Pain hurts, but it also has many other detrimental effects on your pet’s body. Pain slows healing, decreases activity, causes behavioral changes such as aggression, anxiety, and depression, and worsens diseases like arthritis and potentially some cancers. It also interferes with the bond between you and your pet.
At Chimacum Valley Veterinary Hospital, we practice the most up-to-date pain management protocols for managing acute pain (such as surgical or traumatic pain) and chronic pain (such as with arthritis, mobility disease, and some cancers) alike. When it comes to pain, our two main concerns here are quality of life and patient safety.
Not all pain is the same, because the nervous system (and how it modulates pain signals in the body) can be a bit different for each case. Gone are the days where we rely on a single method to manage our chronic pain cases because we now understand that pain pathways can be quite complex. While some mild or early cases of arthritis, for example, might certainly benefit from a single modality to treat a problem, more and more commonly we are using what pain specialists term multimodal pain control — which simply means addressing different pain pathways and different causes of pain with different modalities.
SAFE & EFFECTIVE PRESCRIPTION MEDICATIONS
There are many different types of safe and effective prescription pain medications available. Some, such as NSAIDs (non-steroidal anti-inflammatory medications) do a great job of targeting inflammation at the site of arthritis or injury, and these can work beautifully at decreasing pain when there is chronic inflammation in the body. Other medications may be more targeted to work at the level of the “upper” level of the central nervous system, to help modulate how the brain interprets pain signals. And often, medications from different drug families can safely be used together in the same, in order to target more than one pain pathway in the body. While this may seem concerning or cause about the use of more than one medication, it can actually be safer for patients, as the doses can often be minimized if we are targeting pain at different sites in the body. Most importantly, we see the increased quality of life as the gold standard. Seeing a patient move more easily, rest more soundly, and be able to enjoy life in their own body is what it’s all about.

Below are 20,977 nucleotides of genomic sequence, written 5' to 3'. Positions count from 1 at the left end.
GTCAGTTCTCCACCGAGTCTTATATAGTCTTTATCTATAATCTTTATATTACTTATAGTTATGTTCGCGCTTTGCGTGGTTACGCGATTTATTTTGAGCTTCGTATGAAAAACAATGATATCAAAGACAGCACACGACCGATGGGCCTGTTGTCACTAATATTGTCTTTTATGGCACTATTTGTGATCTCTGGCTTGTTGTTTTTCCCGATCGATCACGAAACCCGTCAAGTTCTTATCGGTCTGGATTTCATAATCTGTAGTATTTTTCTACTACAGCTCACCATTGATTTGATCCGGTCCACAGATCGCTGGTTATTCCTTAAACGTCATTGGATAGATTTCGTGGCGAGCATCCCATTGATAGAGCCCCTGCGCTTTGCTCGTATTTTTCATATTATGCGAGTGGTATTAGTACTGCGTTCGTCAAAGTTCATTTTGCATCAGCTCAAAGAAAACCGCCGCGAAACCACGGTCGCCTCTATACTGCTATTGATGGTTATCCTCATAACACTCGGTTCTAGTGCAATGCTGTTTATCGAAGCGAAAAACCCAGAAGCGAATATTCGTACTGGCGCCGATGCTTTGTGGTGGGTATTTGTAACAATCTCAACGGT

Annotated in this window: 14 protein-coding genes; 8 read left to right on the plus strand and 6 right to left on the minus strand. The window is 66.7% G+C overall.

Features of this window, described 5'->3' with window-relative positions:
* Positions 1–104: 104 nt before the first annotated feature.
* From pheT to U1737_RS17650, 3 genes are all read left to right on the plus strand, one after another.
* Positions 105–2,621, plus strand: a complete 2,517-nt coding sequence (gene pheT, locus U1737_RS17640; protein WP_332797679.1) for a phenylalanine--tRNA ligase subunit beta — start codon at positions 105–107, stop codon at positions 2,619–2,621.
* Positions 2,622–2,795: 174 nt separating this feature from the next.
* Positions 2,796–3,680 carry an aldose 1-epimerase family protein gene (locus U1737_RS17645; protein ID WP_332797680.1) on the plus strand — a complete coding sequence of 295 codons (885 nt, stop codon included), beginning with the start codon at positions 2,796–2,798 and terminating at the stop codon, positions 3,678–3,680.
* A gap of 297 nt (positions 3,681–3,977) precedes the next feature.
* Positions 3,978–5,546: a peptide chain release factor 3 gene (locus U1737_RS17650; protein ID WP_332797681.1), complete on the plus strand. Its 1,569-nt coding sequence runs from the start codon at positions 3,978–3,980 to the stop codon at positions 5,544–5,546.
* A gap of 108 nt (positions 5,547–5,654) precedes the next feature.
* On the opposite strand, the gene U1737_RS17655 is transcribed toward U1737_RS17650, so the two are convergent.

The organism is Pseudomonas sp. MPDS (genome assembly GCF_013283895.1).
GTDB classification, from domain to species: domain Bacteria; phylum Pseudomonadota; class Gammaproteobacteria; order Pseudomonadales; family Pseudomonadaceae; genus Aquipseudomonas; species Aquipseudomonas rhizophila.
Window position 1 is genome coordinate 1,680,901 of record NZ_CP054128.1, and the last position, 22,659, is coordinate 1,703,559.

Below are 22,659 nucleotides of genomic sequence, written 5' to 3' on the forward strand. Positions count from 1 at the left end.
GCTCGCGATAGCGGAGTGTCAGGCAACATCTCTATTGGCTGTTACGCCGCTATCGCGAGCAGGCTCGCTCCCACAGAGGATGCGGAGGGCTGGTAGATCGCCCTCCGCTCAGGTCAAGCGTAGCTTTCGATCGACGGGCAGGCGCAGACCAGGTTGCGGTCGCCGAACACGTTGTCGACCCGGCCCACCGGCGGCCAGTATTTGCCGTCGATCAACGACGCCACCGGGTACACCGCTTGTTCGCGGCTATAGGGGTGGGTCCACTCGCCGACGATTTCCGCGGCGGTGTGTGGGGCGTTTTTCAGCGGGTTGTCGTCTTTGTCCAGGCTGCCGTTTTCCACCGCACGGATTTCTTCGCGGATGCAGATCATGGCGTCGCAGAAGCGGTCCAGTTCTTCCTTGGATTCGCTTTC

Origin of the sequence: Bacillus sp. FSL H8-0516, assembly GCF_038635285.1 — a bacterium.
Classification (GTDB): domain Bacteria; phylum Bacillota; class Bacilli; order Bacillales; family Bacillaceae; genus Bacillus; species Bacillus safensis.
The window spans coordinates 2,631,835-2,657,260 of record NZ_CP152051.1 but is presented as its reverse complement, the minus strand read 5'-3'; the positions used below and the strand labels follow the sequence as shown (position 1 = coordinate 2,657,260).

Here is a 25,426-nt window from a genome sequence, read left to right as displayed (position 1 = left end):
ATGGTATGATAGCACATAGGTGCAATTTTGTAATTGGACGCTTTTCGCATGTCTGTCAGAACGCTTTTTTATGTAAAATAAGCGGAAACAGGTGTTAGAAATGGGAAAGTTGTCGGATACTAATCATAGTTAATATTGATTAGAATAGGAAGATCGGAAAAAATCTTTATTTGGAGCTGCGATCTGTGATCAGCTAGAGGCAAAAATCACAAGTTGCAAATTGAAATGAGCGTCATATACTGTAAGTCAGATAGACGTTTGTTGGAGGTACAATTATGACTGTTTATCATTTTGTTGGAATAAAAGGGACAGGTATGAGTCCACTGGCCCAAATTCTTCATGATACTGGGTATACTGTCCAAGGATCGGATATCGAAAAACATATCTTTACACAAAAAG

It is important to know that any medication (including herbs and natural supplements) has the potential to cause adverse effects for our patients — just like some humans experience adverse effects with certain medications or foods. For this reason, we will make any medical treatment plan with your pet’s benefit in mind — we all want happy pets and treatment success, whatever modalities are chosen. Having said this, our veterinarians will commonly ask that clients agree to do some basic lab tests every so often when using certain medications. When this is done, it doesn’t mean that we think a medication is dangerous or unsafe — but we also want to make sure your pet’s body is metabolizing the medication without any problems. And if we notice any sort of adverse effects when using a medication, we work together to change the plan, so that our plan is in the greatest service to our animal patients.
We often use other non-prescription modalities to treat pain, as well — frequently in conjunction with traditional prescription pain medications. Please consult with your veterinarian about which modalities of pain management might best suit your pet’s particular type of pain, as there are quite a few factors to consider when making a decision.
Here is a list of modalities that we may offer, when treating chronic pain in our patients:
- Medical weight loss planning
- Prescription medications (see above)
- Natural or “nutruaceuticals” (supplements/treatments such as Adequan, Omega-3 Fatty Acid supplementation, herbal formulas, etc
- Acupuncture performed by a Certified Veterinary Acupuncturist (offered by some but not all of our veterinarians)
- Class 4 Laser Therapy
- Rehabilitation aka “rehab” for improved mobility
THERAPEUTIC LASER TREATMENTS
Photobiomodulation with laser therapy occurs when a dose of light energy reaches deep into the target tissue — resulting in decreased inflammation, decreased pain, and accelerated healing for our patients. This painless, safe and effective therapy is a veterinarian-prescribed, technician-driven modality that effectively treats a wide variety of conditions of pain — including pre-surgical, post-surgical, acute, and chronic pain and/or inflammation states.